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Richard Eyre | 2004 | 106 MINS
Based in the world of London’s theatres in the1660s, Richard Eyre’s film is about the laws governing the employment of actresses on the stage.

In Detail

Ned Kynaston (Billy Crudup) is the assumedly gay cross-dressing actor who has been playing female parts in plays for years, particularly Desdemona in ‘Othello’. He also has a close relationship with a member of Charles II’s Court, the Duke of Buckingham.

When an aspiring actress, Maria (Claire Danes), auditions for Kynaston's praised role, Desdemona, the King (Rupert Everett) decrees that all female roles should be played only by women. Maria becomes a star, while Ned finds himself out of work.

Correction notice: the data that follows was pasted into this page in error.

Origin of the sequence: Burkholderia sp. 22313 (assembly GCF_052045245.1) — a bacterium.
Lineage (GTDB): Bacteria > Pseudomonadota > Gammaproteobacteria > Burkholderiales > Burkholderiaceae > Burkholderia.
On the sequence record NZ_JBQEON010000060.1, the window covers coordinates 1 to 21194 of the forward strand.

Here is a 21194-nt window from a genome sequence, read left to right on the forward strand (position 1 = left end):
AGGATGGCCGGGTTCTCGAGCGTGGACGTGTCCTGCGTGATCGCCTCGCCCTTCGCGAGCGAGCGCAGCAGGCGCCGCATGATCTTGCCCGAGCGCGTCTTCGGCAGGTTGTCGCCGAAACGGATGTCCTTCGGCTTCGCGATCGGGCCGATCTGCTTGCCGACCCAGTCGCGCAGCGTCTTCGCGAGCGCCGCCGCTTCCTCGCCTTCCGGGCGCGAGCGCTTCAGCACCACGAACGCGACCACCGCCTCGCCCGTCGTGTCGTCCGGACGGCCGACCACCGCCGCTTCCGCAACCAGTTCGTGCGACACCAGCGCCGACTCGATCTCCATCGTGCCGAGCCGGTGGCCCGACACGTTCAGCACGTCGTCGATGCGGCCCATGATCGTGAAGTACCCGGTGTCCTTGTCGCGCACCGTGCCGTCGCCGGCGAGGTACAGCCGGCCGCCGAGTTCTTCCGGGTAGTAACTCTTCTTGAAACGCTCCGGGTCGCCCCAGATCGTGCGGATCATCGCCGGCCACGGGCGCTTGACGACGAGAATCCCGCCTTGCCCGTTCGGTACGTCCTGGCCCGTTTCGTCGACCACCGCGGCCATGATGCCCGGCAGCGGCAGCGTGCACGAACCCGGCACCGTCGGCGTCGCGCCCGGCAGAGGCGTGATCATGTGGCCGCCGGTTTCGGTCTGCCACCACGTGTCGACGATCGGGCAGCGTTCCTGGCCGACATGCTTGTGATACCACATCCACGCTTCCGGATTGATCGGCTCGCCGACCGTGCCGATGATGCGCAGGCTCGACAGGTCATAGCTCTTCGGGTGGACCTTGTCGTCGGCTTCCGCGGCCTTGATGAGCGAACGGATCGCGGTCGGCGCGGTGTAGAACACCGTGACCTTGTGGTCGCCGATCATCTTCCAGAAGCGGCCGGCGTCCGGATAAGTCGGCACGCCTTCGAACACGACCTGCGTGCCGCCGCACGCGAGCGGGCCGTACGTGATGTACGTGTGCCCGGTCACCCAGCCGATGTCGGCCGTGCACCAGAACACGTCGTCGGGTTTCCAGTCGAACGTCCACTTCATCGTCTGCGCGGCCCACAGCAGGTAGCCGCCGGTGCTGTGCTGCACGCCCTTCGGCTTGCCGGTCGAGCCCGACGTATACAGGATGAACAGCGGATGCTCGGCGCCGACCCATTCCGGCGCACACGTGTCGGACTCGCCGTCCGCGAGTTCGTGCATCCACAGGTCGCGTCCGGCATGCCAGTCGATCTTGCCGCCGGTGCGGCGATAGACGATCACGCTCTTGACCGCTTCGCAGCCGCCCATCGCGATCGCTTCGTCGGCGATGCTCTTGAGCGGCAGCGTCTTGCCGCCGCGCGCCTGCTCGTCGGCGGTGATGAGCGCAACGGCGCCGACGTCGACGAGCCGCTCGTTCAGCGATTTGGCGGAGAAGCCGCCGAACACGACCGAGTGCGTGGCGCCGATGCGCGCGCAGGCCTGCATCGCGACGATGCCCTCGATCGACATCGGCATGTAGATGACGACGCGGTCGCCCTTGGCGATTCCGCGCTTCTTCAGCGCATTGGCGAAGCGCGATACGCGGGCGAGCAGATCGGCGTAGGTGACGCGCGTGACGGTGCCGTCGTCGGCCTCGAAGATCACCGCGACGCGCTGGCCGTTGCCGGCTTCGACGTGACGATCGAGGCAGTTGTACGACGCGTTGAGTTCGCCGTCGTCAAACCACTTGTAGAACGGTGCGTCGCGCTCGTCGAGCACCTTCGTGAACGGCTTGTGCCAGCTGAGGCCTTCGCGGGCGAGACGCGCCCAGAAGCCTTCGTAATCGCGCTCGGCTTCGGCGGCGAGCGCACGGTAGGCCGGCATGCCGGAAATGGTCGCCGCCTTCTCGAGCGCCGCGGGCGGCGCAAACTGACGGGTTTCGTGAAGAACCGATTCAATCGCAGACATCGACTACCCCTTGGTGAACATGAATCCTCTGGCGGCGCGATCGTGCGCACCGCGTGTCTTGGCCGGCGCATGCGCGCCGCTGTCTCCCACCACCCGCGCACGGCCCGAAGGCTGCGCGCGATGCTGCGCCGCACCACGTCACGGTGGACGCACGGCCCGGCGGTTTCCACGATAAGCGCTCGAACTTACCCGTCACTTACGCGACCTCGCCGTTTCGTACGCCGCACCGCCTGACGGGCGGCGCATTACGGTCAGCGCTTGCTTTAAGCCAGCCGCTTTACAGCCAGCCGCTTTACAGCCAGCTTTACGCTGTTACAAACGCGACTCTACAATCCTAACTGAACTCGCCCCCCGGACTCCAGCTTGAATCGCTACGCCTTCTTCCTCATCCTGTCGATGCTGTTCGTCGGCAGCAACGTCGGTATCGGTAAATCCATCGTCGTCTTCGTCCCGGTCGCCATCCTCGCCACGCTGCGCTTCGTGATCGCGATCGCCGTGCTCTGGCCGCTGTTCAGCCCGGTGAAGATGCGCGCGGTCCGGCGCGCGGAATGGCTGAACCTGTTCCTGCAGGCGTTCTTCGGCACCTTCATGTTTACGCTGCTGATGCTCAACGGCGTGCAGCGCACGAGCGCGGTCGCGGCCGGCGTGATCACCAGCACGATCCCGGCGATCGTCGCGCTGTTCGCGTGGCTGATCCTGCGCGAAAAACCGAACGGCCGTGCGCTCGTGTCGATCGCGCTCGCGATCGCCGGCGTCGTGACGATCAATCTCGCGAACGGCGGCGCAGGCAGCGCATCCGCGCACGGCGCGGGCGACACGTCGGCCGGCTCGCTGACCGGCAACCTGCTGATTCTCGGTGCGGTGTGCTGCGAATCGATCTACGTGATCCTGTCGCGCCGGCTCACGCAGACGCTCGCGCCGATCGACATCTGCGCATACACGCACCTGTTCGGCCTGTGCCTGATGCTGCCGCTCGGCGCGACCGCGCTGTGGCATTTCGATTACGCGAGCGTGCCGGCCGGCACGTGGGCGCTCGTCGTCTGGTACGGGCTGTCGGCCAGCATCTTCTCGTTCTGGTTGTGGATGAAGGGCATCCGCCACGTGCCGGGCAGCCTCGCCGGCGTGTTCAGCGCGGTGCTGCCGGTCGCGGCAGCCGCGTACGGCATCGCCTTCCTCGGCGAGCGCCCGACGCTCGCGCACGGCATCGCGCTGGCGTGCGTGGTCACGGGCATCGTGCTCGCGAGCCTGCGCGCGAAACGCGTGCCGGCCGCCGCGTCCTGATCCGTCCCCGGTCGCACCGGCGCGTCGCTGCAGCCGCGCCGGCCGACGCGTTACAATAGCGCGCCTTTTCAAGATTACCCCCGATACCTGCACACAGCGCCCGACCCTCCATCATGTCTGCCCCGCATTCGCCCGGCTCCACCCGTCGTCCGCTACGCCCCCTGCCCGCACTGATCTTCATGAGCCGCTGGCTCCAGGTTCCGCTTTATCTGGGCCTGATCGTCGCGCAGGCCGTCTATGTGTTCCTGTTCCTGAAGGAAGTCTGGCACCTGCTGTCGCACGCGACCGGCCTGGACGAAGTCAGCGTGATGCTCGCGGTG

But after a while, Ned finds it in his nature to forgive Maria; they may even fall in love, and Charles may even proclaim that women can be played by either gender. The amazing cast includes Richard Griffiths, Tom Wilkinson, Edward Fox, and Hugh Bonneville as Samuel Pepys.

Hugh Bonneville writes: “My second film with director Richard Eyre. With echoes of ‘Shakespeare in Love,’ this is a romantic romp about the fickleness of theatre stardom, as women take to the stage for the first time after the Restoration. I remember a very warm day filming at Hatfield House: the corpulent Richard Griffiths in full costume, sweating in the heat of the long gallery, windows blacked out, candles lit, a portable air conditioning unit blowing at him on maximum power.”

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